Police were acting on a tip from a Dutch-born psychic who had told them that the girls could be found in the wooded area. Real or self-proclaimed [WORD ILLEGIBLE] still call Ingels. One call last week, for instance, came from a man who said "he felt" the two girls "had passed" over an undisclosed road near Fredericksburg.

Ingels say he listens carefully to the callers and then looks into their background to see if they are in any way connected with the case.

"The only person that's not a suspect in this case is anyone that can verify where he was between noon and 4 p.m. on March 25, 1975," Ingels said.

Two of the most notorious suspects that have been investigated by the police were Montie Eissell, convicted of murdering five Northern Virginia women last year, and Arthur F. Goode III, convicted of murdering an 11-year-old boy in Fairfax in 1976. "We spent a lot of time on Arthur Goode, a lot of time," recalled Ingels, but no connection was ever found between the disappearance of the two Lyon girls and either Goode or Rissell.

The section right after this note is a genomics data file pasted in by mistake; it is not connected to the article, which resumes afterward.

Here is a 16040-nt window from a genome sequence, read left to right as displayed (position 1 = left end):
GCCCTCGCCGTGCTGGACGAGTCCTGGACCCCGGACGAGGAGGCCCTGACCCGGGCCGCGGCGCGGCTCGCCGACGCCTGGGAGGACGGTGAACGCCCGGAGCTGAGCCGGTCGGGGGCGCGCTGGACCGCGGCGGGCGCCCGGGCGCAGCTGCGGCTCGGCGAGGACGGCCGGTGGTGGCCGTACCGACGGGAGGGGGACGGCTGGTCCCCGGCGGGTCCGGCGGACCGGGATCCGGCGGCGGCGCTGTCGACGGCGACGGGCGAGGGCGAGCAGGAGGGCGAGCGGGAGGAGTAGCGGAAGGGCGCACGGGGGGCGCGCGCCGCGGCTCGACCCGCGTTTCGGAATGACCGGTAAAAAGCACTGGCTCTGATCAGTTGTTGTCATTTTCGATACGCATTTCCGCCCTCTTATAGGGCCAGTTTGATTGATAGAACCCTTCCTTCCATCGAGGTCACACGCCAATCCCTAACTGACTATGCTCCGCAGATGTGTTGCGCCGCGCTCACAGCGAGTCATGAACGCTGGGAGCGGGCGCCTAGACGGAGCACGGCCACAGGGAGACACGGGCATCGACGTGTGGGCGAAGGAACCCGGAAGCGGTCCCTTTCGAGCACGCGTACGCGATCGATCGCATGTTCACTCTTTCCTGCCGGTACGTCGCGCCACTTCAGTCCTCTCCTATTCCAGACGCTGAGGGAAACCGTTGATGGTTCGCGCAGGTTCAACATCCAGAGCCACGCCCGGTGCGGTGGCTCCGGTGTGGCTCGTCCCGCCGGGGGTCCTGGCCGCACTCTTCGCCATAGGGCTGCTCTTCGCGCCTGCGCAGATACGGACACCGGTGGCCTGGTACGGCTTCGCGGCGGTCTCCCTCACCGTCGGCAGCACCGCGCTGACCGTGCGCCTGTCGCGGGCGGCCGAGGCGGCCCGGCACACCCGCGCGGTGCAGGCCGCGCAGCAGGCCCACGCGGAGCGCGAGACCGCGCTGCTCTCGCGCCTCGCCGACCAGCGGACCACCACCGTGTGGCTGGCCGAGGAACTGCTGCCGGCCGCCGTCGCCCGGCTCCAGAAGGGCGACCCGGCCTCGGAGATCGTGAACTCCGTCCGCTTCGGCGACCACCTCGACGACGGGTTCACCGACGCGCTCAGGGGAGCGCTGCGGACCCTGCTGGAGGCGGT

Even the Lyon family's background has been intensively investigated by police to determine if any family member could provide clues to the case, or in fact, if they were directly involved in the girls' disappearance.

No family member, however, has been linked in any way to the girls disappearance, and Ingels says that he has developed an excellent relationship with the family.

For the police, the Lyon case has been among their most difficult. As Ingels points out, there is no scene of a crime or physical evidence relating to any crime. "We have a house, we have the Wheaton Plaza, and we have the distance between those two points, that's all we have," explained Ingels.

The only thing he can do with a suspect accused or convicted of homicide or sex offenses, Ingels continued, is to establish where he was on March 25, 1975. Most of those questioned, Ingels said, were in jail on that day.

"When you have a suspect that's committed a crime like this," Ingels said, "What can you ask him?"

Nevertheless, Ingels said, he and the Montgomery County Police Department intend to keep at it.